Saturday, December 29, 2007

Bonds, Clemens and the HOF Class of 2013

If we assume that Barry Bonds and Roger Clemens are not going to be offered contracts to continue their baseball careers in 2008 and beyond, both would be eligible for the Hall of Fame Class of 2013.  Can you imagine a single HOF voting result of the past that would even compare in anticipation to the one we might see five years from now?  

Between now and then, of course, we'll know how the government's perjury and obstruction of justice case against Bonds turns out.  We'll know whether he cops a plea to avoid prison time. If he doesn't, we'll know whether he gets convicted, or walks out of court a free man.  And we'll know whether Clemens and his team of lawyers are successful in convincing a serious majority of voters that he is more believable than his former trainer, who told the Mitchell Report that he injected the Rocket with steroids and human growth hormone on several occasions between 1998 and 2001.  

Even if Bonds winds up a felon, and even if Clemens can't escape a tarnished image, they still might make the Hall of Fame, because many otherwise rational voters will subscribe to the theory that both had Hall of Fame careers before their alleged use of steroids began.  My friend, and respected columnist for the Santa Rosa Press-Democrat, Lowell Cohn, is one of those voters, as he wrote in his December 27 column.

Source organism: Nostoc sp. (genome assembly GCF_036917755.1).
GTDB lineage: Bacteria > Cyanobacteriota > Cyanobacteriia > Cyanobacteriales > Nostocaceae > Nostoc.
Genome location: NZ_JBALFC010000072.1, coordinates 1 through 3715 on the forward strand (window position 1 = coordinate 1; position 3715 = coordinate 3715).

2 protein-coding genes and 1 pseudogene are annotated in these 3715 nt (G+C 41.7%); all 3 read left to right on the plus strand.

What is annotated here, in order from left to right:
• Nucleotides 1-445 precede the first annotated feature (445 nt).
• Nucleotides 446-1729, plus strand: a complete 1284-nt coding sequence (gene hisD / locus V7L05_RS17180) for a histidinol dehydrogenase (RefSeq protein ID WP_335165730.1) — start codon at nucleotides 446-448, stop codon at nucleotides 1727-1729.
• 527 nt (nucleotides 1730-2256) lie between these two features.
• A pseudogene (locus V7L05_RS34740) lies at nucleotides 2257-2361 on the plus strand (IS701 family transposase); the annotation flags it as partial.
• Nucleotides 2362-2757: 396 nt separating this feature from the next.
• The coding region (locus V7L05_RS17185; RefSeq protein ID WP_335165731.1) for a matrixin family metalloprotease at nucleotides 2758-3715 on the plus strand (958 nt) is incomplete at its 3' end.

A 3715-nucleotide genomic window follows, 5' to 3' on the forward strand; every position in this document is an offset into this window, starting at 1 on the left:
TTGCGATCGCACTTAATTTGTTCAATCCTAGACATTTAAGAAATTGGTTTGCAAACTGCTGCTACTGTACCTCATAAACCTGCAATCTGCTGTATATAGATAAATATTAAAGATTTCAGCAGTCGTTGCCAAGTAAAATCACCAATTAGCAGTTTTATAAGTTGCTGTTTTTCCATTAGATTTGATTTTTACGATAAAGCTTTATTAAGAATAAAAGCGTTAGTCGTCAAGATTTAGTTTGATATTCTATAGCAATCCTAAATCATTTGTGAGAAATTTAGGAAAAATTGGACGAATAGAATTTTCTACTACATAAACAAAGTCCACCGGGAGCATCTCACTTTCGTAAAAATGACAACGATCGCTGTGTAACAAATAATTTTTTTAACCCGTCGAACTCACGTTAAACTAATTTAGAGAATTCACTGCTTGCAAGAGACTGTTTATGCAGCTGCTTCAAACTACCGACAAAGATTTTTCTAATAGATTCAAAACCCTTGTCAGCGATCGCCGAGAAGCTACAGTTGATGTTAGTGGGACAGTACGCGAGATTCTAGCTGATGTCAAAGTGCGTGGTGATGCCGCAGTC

But on every HOF ballot, Rule 5 states that "voting shall be based upon the player's record, playing ability, integrity, sportsmanship, character and contributions to the team(s) on which the player played."  Integrity, sportsmanship and character.  One could make a very compelling argument that Bonds has failed miserably, on all three counts, that his alleged decade-long use of illegal drugs, and constant lying about it, have disgraced himself, the once-proud name of the Giants franchise and the game itself.  And depending on how much more we learn about Clemens in the months and years to come, he may fall into the very same category.

Last weekend, before my wife, two daughters and I walked into the big tent outside A-T-and-T Park to see Cirque de Soleil, we enjoyed observing the beautiful statues of Hall-of-Famers Willie McCovey, Juan Marichal and Willie Mays.  And we wondered whether a similar statue of Bonds will them in the future.  That may depend on those Hall of Fame voters.   

Thursday, December 13, 2007

The Mitchell Report

I just received an e-mail from the Giants, in which majority owner Peter Magowan is pledging his full support of former US Senator George Mitchell's 409-page report, including Mitchell's recommendations to help clean up the game from more than a decade of rampant steroid use. My reaction? I don't know whether to laugh or to cry.

If Barry Bonds is, indeed, baseball's Poster Boy for the Steroid Era, then the Giants are, without question, the game's Poster Franchise. Read the Mitchell Report, beginning on page 121.